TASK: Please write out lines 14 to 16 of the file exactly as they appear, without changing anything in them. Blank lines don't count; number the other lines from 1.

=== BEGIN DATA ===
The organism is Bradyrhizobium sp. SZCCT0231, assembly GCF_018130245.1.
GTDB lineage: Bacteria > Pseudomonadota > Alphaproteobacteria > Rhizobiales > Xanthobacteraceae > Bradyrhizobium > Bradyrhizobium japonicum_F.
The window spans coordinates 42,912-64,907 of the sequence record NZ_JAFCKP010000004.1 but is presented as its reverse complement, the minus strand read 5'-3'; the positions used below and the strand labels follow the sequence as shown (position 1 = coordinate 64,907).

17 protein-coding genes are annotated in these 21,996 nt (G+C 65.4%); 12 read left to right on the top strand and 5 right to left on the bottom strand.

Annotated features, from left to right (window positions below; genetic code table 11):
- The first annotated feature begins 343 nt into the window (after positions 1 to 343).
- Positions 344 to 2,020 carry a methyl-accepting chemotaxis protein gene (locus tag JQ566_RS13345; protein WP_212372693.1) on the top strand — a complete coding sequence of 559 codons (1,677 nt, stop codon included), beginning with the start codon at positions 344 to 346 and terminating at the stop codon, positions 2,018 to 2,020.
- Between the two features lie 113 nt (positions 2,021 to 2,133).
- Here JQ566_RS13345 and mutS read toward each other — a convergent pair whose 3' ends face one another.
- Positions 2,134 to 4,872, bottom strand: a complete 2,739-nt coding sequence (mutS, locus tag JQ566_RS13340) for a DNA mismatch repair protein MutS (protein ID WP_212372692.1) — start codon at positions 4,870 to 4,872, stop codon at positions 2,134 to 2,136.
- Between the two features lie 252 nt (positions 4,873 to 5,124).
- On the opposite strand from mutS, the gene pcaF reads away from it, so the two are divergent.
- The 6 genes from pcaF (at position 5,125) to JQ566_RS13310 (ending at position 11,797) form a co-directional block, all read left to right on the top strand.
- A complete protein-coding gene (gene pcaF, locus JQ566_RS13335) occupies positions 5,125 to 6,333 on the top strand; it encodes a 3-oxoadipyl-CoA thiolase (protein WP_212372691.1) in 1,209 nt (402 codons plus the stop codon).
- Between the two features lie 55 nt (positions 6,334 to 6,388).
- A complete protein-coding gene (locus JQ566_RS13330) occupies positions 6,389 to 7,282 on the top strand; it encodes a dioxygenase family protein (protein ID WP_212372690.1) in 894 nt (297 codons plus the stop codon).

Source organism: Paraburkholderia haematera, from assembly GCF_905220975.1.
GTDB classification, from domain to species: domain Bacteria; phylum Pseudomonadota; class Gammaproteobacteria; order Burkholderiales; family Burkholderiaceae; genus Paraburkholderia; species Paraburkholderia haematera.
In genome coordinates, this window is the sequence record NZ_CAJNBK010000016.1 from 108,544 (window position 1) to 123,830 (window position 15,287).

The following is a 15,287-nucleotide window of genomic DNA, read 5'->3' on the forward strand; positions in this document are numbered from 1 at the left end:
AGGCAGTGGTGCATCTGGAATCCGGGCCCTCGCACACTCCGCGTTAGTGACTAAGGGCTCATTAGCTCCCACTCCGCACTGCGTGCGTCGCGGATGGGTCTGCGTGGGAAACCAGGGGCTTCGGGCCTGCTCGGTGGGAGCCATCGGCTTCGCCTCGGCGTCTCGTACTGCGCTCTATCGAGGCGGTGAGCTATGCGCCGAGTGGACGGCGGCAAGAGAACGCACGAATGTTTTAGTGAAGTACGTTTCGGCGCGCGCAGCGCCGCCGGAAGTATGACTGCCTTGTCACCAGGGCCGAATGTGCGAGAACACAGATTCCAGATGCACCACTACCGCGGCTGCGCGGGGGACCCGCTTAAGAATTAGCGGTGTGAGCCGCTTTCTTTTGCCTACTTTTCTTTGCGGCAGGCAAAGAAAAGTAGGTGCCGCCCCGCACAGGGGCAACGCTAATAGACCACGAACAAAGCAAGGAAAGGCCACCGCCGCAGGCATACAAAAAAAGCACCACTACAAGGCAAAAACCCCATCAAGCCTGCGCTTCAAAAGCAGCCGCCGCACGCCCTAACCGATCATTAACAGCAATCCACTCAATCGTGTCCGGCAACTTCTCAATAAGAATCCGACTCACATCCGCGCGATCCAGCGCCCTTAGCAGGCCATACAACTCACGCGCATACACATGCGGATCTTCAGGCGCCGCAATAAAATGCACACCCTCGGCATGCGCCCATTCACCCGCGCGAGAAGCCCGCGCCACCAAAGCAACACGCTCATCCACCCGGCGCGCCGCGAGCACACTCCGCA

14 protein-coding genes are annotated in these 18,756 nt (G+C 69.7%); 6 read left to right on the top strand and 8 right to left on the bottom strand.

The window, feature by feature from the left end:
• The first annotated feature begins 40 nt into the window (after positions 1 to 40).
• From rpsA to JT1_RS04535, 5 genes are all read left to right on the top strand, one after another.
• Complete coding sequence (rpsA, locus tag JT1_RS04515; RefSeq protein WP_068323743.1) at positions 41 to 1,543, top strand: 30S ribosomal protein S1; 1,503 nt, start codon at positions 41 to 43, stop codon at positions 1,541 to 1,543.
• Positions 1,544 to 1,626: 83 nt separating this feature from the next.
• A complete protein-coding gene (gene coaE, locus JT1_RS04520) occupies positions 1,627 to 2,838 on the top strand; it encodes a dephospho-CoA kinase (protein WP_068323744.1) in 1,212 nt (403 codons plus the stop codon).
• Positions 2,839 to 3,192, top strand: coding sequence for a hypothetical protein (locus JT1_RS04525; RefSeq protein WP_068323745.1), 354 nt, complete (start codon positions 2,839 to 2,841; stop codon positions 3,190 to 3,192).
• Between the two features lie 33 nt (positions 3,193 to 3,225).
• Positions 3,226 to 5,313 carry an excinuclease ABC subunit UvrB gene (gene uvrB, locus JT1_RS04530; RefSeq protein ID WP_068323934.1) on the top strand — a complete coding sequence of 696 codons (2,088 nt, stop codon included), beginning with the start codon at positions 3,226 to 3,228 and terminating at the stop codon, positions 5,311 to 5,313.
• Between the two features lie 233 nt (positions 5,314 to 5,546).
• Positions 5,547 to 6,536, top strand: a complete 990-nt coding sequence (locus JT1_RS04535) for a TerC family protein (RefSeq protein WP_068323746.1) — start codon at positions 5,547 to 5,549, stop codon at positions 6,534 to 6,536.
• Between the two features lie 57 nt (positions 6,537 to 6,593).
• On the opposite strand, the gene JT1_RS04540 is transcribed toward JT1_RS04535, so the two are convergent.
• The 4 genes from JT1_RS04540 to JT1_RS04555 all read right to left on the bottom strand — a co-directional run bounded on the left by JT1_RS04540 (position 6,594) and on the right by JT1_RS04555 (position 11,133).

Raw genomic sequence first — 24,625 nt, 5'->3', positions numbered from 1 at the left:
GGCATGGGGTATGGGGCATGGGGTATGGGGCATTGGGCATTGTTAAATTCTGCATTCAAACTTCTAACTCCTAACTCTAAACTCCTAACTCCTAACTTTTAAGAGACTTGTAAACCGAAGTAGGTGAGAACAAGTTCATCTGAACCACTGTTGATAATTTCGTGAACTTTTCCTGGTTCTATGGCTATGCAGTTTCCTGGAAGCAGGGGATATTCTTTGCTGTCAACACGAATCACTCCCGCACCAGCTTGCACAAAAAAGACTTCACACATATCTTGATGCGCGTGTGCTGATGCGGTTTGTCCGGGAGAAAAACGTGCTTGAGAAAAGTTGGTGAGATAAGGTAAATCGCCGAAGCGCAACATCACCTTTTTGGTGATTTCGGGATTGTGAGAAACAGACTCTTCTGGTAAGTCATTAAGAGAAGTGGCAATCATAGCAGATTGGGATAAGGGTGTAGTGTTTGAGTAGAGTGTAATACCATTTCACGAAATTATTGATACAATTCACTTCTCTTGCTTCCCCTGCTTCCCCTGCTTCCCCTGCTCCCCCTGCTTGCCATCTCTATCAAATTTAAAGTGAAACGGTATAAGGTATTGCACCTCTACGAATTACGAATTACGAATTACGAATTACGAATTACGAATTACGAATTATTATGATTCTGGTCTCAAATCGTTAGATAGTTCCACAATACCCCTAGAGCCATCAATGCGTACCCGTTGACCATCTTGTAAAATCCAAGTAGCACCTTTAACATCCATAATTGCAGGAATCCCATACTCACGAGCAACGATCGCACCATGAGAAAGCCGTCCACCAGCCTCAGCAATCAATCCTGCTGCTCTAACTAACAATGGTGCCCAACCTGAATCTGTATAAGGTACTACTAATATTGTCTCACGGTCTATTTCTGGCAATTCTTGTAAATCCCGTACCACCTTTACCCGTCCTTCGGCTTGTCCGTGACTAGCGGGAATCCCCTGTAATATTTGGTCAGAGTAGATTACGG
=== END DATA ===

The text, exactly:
- A complete protein-coding gene (gene pcaF, locus JQ566_RS13335) occupies positions 5,125 to 6,333 on the top strand; it encodes a 3-oxoadipyl-CoA thiolase (protein WP_212372691.1) in 1,209 nt (402 codons plus the stop codon).
- Between the two features lie 55 nt (positions 6,334 to 6,388).
- A complete protein-coding gene (locus JQ566_RS13330) occupies positions 6,389 to 7,282 on the top strand; it encodes a dioxygenase family protein (protein ID WP_212372690.1) in 894 nt (297 codons plus the stop codon).